Author: David L. Anderson
This module was supported by National Science Foundation Grants #9981217 and #0127561.
What is it to "think" and to "reason"? Consider, for example, a math problem with multiple steps: 7 plus 23 divided by 5. You follow discrete rules that you have to consciously attend to or you are likely to make an error. There is also the kind or reasoning that one might do when trying to decide what college to attend. You might make a list of all of the factors that you consider relevant (cost, national reputation, quality of the faculty in your chosen field, proximity to friends and family, the "feel" of the campus, etc.) and then, as we say, you "weigh" all of the factors and make a rational choice. This kind of reasoning also qualifies as "higher cognitive functioning" because it requires a sophisticated analysis of the explicit "reasons" that one has for doing one thing rather than another. Yet this kind of reasoning is not as easily captured by an explict rule or even set of rules. We consciously focus our attention on each of the relevant factors in the decision, but then we just "make a judgment." If asked why we made the choice we did, we can often say little more than "it just seemed right, all things considered." This kind of mental processing, though it involves conscious reflection on the reasons for a decision, nonetheless has unconscious elements. We typically find it difficult to explain exactly why we made the choice that we did.
Our "reasoning" processes are complex, even puzzling. There is a high level of information processing going on, but how best can we understand the nature of that processing? To help us with that question, let's examine a couple of robots.
We are interested to explore human reasoning, the higher cognitive functioning that gives us some of our most distinctive abilities. But what could robots possibly have to do with that? So what if you could get a robot to speak English, do arithmetic, or respond appropriately to its environment? What would that show? It wouldn't necessarily show that the robot actually understood what it was doing, nor that it should be considered rational. And even if you believed that it did understand, it wouldn't necessarily teach us anything about how we perform those same tasks.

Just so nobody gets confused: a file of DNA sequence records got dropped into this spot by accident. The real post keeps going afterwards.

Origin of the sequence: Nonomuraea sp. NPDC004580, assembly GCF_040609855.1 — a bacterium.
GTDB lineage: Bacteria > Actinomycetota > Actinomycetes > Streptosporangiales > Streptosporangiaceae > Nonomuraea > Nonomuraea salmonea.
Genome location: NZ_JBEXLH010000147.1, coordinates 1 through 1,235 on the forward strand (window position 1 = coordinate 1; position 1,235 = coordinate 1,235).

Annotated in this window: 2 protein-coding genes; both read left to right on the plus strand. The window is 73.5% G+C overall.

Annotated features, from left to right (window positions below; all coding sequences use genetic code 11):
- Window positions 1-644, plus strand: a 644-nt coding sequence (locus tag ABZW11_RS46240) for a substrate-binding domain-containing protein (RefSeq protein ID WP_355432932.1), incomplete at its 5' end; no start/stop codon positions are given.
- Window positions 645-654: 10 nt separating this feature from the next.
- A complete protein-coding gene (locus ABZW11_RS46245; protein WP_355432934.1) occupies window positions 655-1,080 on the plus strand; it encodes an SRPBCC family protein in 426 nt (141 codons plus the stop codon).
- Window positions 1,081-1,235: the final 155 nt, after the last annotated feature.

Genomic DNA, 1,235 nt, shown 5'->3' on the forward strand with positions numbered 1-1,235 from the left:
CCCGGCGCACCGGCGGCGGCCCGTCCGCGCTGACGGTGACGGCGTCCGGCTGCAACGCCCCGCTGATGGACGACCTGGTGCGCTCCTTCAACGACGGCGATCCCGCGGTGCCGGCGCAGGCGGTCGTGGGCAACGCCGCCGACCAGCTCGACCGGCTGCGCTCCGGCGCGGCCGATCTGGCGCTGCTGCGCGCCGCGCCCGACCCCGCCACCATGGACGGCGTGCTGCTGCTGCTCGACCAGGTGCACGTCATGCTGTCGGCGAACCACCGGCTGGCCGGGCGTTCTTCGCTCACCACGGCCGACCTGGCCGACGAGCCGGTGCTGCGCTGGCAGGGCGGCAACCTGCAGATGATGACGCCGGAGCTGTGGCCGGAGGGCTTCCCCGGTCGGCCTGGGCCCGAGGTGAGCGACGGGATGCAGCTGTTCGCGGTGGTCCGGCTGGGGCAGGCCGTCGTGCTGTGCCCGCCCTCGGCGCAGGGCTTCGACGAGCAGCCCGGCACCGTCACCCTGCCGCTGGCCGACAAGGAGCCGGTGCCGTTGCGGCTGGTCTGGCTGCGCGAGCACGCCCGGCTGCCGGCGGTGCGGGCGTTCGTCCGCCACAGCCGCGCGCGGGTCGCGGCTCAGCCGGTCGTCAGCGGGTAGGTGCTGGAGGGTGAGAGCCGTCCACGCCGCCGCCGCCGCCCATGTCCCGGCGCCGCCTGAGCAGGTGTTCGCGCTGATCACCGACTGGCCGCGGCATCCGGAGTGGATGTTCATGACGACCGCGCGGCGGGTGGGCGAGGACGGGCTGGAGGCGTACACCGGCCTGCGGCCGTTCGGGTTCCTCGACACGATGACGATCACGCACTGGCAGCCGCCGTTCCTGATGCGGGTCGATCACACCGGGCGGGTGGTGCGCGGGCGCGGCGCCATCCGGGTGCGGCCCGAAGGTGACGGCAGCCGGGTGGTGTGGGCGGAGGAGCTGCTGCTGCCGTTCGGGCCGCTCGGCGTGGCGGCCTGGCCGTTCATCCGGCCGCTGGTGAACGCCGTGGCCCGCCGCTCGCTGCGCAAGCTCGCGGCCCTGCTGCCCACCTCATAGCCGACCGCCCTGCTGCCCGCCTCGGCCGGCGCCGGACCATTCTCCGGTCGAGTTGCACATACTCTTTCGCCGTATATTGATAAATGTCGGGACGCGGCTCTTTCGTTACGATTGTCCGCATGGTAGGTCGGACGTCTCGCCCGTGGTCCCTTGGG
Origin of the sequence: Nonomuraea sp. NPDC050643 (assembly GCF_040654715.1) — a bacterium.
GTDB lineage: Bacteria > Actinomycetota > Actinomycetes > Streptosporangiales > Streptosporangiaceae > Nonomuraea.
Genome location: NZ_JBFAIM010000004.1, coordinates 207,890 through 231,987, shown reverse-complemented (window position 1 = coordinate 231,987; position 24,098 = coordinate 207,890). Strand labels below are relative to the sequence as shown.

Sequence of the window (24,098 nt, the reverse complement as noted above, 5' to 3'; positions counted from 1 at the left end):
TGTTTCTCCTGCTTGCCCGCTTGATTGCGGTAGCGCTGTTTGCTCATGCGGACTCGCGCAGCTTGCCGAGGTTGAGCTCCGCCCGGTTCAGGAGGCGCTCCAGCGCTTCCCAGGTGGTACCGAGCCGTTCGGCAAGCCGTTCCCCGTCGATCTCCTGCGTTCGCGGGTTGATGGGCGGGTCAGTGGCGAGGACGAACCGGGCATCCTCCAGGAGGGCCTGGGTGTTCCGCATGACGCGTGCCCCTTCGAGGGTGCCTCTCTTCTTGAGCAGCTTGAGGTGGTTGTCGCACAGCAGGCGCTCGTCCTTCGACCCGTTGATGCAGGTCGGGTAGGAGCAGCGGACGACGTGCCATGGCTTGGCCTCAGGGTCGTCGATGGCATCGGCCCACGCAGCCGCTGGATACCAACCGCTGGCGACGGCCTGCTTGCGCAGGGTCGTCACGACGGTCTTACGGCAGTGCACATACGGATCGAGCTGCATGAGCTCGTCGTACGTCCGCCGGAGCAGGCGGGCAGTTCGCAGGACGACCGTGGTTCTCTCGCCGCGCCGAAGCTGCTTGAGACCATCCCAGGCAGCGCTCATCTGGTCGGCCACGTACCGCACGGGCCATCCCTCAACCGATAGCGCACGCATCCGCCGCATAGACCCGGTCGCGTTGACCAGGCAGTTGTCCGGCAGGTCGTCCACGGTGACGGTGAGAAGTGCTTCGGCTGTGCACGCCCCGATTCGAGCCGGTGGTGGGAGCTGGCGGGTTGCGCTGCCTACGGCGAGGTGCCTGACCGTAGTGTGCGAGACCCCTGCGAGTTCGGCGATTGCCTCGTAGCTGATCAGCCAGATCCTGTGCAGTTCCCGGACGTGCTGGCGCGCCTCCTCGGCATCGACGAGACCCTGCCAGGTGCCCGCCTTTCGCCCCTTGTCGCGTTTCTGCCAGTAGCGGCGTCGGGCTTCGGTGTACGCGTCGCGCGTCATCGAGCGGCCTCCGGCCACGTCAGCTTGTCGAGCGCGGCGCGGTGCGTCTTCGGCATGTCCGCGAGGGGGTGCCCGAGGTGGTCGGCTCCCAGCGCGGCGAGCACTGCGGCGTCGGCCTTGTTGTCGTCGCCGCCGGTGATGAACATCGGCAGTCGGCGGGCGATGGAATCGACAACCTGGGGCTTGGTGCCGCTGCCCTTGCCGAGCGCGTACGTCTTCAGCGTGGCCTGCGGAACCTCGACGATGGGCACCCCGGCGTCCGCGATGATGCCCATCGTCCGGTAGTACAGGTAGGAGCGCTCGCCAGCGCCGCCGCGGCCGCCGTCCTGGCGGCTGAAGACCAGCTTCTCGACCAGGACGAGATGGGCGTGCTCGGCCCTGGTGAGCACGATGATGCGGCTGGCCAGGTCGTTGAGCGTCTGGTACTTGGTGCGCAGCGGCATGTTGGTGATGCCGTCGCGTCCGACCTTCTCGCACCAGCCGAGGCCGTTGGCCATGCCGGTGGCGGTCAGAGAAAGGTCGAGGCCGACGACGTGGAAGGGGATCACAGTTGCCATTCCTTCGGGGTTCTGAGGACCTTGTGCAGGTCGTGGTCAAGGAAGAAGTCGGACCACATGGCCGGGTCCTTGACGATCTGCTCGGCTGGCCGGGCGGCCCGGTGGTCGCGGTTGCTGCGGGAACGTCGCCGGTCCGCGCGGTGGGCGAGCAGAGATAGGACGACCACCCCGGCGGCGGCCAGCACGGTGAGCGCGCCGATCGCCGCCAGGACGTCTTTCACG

So why robots? Well, here's the point. Different types of robots can be used to model different types of information processing. Let's assume that you can build two robots that both simulate the some behavior -- behavior that would be considered "rational" if performed by a human being. Let's also assume that these two robots accomplish this "rational-like" behavior by very different means, using radically different ways of processing the information it receives from the environment. We could then ask:
Given what we know about human beings, which robot best captures the way that WE reason?
Admittedly, that is a hard question to answer -- especially for those of us who are not world-class experts in the cognitive and learning science. Even experts in the field do not agree about the correct answer to this question. It is, however, a fascinating controversy and one that can teach us some important things about current research on the nature of "reasoning". And robots can perform a valuable service as we study this topic.
The human brain is so darned complex that we can't begin to produce a detailed model of how the brain is able to "reason." We are still just beginning to unlock its mysteries. But one of the most important jobs of AI (artificial intelligence) programs and the robots that they control is to help us better understand some of the things that humans have figured out -- about the nature of different kinds of computers. The animated robots you will see are designed to help you better understand two different types of computers. Many scientists believe that "human reasoning" is best understood on the model of one or the other of the two computer models. But even if those people are wrong, these two computer models may, nonetheless, hold the key to unlocking the mystery of human reasoning. So, let's go explore some robots.
You are going to meet two robots. These are not physical robots, made of metal and silicon, they are animated robots that will operate right here on this webpage (assuming you have a recent enough Flash plug-in for your browser). Since we are interested in the kind of information processing that the two robots do and not their physical make-up, it doesn't really matter what their "bodies" are made of. We only need to know what they do with the information they receive from the environment. And that we will clearly see.
On the outside robots look the same. (They both look like the image to the right.) They both have a video camera that gives them information about their environment. They both have robotic wheels that move them about, and a robotic arm to pick up objects. Not only do they look the same, but they behave in a very similar way as well. It is there, however, that the similarity ends. They differ quite radically on the inside. For example, the information that they receive from the video camera is "represented" in different ways. Also, the procedures by which they "decide" how to behave are distinctly different. The best way to appreciate their differences is to see how each robot is constructed.
Meet the robots:
The PC (classical computer) Robot -- a symbol-processing model
The WC (water computer) Robot -- a connectionist model